Your cat's hunting and marking behaviors can be traced to its wild ancestors.
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Cats scratch and mark because they are territorial. Scratching also satisfies the cats physical need to discard old nail sheaths and exercise its muscles.
"These behaviors are often misunderstood," Peterson says. "People think that their cats behave out of spite or revenge, but they are just being cats. The best tactic is not to get angry but rather to redirect the behaviors to acceptable objects." She suggests placing scratching posts strategically throughout the home.
As for spraying, it is normal for cats to mark their territory by spraying a small amount of urine on vertical surfaces, such as home furnishings and plants. A good, clean litterbox may help curb this behavior, Peterson says.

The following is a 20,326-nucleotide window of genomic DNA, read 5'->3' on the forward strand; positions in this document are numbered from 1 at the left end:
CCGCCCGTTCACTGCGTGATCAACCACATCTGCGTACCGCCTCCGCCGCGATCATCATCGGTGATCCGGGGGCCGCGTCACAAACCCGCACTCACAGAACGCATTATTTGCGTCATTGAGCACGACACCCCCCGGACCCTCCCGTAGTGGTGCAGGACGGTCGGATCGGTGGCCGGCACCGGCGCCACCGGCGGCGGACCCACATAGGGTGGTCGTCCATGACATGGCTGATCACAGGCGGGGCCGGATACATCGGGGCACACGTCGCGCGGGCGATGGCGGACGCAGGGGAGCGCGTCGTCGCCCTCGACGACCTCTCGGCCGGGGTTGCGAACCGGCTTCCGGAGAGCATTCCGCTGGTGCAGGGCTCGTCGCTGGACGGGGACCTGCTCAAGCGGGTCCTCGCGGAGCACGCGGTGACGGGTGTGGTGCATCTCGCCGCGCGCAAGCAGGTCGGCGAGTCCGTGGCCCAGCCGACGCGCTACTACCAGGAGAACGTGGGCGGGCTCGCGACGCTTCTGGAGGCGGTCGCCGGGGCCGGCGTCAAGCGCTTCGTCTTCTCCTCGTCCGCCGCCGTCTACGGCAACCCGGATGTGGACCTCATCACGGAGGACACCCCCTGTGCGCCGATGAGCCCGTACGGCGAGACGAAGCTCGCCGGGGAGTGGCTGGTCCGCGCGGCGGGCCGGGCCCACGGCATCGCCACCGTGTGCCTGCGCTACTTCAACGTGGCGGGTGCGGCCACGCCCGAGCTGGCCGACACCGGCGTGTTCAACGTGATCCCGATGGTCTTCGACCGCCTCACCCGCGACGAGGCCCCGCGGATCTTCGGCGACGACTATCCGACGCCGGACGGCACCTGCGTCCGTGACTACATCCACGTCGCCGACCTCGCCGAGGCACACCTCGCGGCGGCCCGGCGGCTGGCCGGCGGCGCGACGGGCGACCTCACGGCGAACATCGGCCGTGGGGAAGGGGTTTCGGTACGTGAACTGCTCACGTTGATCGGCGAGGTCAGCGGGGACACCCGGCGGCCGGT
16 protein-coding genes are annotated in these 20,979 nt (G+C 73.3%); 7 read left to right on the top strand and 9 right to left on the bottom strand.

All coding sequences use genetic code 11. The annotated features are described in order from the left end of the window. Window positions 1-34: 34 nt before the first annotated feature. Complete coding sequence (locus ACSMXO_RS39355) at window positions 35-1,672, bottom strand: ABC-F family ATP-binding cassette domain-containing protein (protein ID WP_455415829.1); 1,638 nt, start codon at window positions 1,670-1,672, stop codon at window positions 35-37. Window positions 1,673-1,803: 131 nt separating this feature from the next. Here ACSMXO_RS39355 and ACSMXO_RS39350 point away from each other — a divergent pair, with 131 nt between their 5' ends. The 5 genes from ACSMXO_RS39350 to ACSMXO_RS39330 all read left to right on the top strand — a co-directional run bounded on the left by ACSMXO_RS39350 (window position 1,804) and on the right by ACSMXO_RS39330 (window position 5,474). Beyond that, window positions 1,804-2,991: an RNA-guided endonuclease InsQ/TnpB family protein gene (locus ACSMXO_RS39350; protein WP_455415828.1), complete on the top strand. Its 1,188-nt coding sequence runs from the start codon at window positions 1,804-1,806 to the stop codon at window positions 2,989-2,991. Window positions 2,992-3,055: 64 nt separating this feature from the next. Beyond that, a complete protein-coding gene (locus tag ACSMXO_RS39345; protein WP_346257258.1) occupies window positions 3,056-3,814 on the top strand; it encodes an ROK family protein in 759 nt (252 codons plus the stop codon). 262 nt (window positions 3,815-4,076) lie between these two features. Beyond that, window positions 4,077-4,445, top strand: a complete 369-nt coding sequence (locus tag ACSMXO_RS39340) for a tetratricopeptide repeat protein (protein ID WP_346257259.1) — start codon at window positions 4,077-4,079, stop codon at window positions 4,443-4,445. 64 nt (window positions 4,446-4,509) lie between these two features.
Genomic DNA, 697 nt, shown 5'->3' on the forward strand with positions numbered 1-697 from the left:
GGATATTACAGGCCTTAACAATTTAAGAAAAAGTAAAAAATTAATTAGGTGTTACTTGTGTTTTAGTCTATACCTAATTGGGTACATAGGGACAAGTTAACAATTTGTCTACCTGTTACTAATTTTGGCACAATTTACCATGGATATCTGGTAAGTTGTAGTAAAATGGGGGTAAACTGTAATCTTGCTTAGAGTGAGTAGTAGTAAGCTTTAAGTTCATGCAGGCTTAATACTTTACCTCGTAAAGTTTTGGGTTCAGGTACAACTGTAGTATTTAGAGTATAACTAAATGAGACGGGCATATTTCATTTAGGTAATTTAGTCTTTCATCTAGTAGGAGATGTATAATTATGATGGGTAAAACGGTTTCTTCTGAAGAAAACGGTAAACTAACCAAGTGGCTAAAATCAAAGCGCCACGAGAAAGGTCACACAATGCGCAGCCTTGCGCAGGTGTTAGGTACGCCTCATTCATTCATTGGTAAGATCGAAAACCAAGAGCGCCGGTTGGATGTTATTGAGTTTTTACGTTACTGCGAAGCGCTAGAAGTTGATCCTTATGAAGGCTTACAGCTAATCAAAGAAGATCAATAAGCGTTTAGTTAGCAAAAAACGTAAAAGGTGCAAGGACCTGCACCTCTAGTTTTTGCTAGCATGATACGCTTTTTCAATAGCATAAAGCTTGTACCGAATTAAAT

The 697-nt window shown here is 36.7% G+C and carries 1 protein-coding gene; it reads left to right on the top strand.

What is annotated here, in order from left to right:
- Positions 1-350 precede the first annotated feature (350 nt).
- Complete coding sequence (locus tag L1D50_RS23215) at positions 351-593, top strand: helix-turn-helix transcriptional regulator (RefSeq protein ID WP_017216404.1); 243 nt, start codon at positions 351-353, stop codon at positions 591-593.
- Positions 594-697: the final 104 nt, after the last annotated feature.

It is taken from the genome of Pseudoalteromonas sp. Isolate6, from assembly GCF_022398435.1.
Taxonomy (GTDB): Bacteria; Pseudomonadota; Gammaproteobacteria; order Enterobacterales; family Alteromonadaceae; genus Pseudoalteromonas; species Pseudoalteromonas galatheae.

"A housecat needs a large, clean, conveniently located litterbox with high sides," Peterson says. Litter should be fine-grained and unscented.
Peterson also says that wild cats don't usually completely bury their waste or scratch and fling the dirt when they're done. This trait is more suited to the housecat for hygiene or safety reasons. If the cat misses or forgets to use the litterbox, it might be telling you about an illness or distaste in the litterbox, litter or box location.
"When cats don't use the litterbox or behave in ways that annoy us, its important not to rule out medical problems," Peterson says. "Maybe the cat has a urinary tract infection or arthritis. Punishment is ineffective and only damages the bond between animal and human. Redirecting behavior is best."Page 1 | 2
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